Winner of the Songlines Europe Award 2016, The Fade in Time is very much a 21st –century album. Impassioned and hugely ambitious in scope, it is a major statement from an artist and group who extend the borders of traditional English/Scottish/European music beyond national boundaries to encompass Bollywood beats, Polynesian textures and contemporary classical music.

Sam Lee and his band comprise cellist Francesca Ter-Berg, trumpeter Steve Chadwick, violinist Flora Curzon, percussionist Josh Green and koto player Jonah Brody. They entered Imogen Heap’s Hideaway Studio in Essex with Penguin Cafe’s Arthur Jeffes and Jamie Orchard-Lisle as co-producers, and spent three months laying down tracks and layering music for Sam’s new album, The Fade In Time.

From the blaring brass and martial drums of opening track, Johnnie O the Brine through to the softly closing account of The Moss House, with just Sam’s voice and Arthur Jeffes’ beautifully minimalist, elegant piano, the instrumental textures and vocals –augmented by the Roundhouse Choir on Lovely Molly – make The Fade In Time a distinctive reinterpretation of the British folk tradition. Several of its songs, including opener Johnnie O the Brine, were learnt from Lee’s mentor, the Scottish traveller, Stanley Robertson. It’s a tale of hunting, poaching, slaughter and magic, and to form its soundscape, “I wanted something with rhythm, punch and drama to it,” says Lee. “I heard this tarantella approach, and the horns are hunting horns, inspired by Tajikistan wedding bands, spattering and spitting out these sounds”.

Poignantly, The Moon Shone On My Bed Last Night, was the last song Robertson taught Lee. “It was the last song he’d learnt from his aunt, the great singer Jeannie Robertson,” says Lee. “One day Stanley said to me, I want to teach you a song, and that was the one. It holds a very special place for me.”

The powerful, condensed version of the famous Napoleonic song Bonny Bunch of Roses comes from Freda Black, an octogenarian gypsy singer Sam has visited many times on the Hampshire-Sussex borders. As Lord Gregory began with the voices of Henderson and Higgins, so Bonny Bunch begins with an archive recording, an Eastern European cantor singer from whom Sam takes the lead as the band rises with a driving fife and drum accompaniment. These and Lee’s own field recordings have a key role on the album. At the close of Over Yonders Hill, a staple of the band’s set and a tragic lament that deals with herbal remedies and plant spirits, we have the voice of Freda Black reciting the song’s verses to the soft metronomic sound of a clock in her sitting room, quietly framing the expansive arrangements we’ve just heard. Says Lee, “It was such a dreamlike moment – you could hear the process of her remembering all these fragments jumbled in the deep past, and extracting them out of this stream of consciousness.” And the clock going in the background, time ticking away.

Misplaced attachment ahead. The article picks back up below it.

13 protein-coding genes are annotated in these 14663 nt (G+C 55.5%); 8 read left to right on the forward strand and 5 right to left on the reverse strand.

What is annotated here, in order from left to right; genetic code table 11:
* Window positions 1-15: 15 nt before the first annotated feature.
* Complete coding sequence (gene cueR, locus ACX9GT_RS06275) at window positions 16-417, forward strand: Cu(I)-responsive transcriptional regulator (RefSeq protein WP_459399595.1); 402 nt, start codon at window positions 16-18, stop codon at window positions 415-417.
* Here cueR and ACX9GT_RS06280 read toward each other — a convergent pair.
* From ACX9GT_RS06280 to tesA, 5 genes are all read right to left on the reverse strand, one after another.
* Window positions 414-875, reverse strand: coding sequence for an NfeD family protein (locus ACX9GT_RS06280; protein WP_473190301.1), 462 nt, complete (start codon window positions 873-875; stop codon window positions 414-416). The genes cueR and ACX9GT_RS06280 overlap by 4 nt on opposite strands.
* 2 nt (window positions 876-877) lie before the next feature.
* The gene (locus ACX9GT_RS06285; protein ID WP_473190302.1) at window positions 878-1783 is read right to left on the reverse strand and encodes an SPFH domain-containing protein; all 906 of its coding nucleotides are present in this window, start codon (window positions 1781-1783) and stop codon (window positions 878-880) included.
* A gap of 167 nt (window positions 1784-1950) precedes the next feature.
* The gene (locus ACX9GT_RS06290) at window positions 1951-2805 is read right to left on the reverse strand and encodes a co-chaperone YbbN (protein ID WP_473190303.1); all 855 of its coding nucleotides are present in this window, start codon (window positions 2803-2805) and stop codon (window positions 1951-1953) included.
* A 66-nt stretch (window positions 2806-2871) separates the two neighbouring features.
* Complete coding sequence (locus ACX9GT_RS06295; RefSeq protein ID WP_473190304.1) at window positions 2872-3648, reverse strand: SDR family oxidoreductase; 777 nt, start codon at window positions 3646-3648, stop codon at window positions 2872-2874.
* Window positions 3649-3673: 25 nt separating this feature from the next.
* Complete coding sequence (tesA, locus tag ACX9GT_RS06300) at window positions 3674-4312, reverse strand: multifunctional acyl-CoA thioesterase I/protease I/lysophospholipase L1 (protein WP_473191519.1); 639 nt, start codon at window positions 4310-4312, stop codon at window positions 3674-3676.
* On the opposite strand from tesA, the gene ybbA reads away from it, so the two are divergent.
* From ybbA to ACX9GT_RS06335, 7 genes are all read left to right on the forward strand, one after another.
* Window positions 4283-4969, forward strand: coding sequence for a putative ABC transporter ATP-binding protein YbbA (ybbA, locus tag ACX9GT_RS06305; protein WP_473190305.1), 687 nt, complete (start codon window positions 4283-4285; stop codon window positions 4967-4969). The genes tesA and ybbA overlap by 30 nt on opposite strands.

Which brings us to the title, The Fade In Time. “It’s the fade-in time, and the fading out that happens in time. Which reflects the songs – what happens to this experience and memory; how it dissipates, disappears there and reappears here…”

Album Press & Reviews

This is a terrific album, full of dignity

Daily Telegraph

The most emotional songs are bravely straightforward but quite unexpected... Surely one of the albums of the year.

Guardian

With arrangements this musically adventurous, you might fear that the poetry and drama unique to each song would be drowned out, but Lee is adept at drawing out the dramatic narratives of these ballads

The Arts Desk

At the heart of all this is that voice and sensibility, carrying these frail, powerful stories and melodies – that did almost fade in time – into our era in an entirely modern form.

Songlines

combining revivalist zeal with revisionist panache, Lee has accorded trad folk songs of the British Isles fresh cachet

The Australian

A compelling, if occasionally difficult, work of art

Culture Fly

Sam Lee loves music and here, the music loves him back

Stereoboard

brings a deep reverence and a wildly inventive sonic vision to the british folk tradition, making these ancient songs sound new again

Popmatters

This music is restless but keenly aware, finding common ground and intersections between a range of source material and contemporary contexts and, most importantly of all, delivering these songs with honesty, conviction and genuine feeling.

MusicOHM